During the last decade, fixed-mobile convergence – FMC for short – has come to dominate how connectivity and entertainment are sold to households in European markets like Spain, France, Portugal, Belgium and the Netherlands.
In Spain, around three quarters of the households currently subscribe to an FMC plan covering at least fixed broadband and one or multiple mobile subscriptions. Often TV or other entertainment services are included too.
Initially FMC was sold with massive discounts and the base grew quickly as it was a no-brainer not to buy everything from the same operator. Churn levels were improved dramatically too when a churn decision no longer just affected one service for one household member, but many different services consumed by many different people. [Some find it easier to negotiate with an operator than with members of the family].
In later years, FMC ARPU increased much, driven by more content (and more expensive content such as football) in the mix. Eventually, the operator thirst for higher and higher ARPU might have been the start of a negative base trend for FMC. In the graph below, we show the FMC net adds for Movistar (Telefónica Spain) since the launch of its Fusión FMC product.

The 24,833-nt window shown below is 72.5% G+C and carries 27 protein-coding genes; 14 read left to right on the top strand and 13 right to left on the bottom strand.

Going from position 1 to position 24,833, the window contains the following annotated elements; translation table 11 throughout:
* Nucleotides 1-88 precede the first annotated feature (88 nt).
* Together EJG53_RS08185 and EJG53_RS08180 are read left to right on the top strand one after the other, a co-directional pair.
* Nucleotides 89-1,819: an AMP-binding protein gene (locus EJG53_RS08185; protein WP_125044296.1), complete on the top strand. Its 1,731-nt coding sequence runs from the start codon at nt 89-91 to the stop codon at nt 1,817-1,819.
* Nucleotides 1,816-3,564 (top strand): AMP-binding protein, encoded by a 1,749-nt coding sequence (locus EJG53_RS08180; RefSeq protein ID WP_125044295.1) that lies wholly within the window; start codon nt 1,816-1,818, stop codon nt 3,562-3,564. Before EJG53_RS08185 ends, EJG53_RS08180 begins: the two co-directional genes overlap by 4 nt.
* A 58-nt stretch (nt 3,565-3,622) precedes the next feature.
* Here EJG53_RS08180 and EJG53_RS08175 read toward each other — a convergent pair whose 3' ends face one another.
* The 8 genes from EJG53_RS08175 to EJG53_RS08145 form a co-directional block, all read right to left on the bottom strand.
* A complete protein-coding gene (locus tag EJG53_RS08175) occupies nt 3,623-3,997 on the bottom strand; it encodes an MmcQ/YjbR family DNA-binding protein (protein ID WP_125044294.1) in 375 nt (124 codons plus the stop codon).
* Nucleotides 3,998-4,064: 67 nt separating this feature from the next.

In the second half of 2019 Movistar reached “peak Fusión”. The FMC base started to decline. This trend started before the COVID-19 lockdowns so we can’t casually attribute this to just Corona – although COVID later must have had a negative impact on the interest of households for expensive FMC plans. By this time, Movistar’s competition was in high gear and especially Másmóvil had aggressively been able to grow base in both mobile and fixed.
Finally, in May 2022, Telefónica decided to shut down Fusión after ten mainly successful years and replace it with miMovistar, a more flexible FMC product with more options and less preselected services.
But in Scandinavia, where fibre networks are as well spread as in Spain and mobile usage habits are even more developed, operators have been quite reluctant about the idea of FMC plans.
Sure, Telia Sweden launched something called Telia Life in September 2017, but it was only when Telia’s competitor Tele2 merged with Com Hem by the end of 2018 – and immediately put together a somewhat similar FMC benefit proposition – that Telia started to regularly report its base on Telia Life.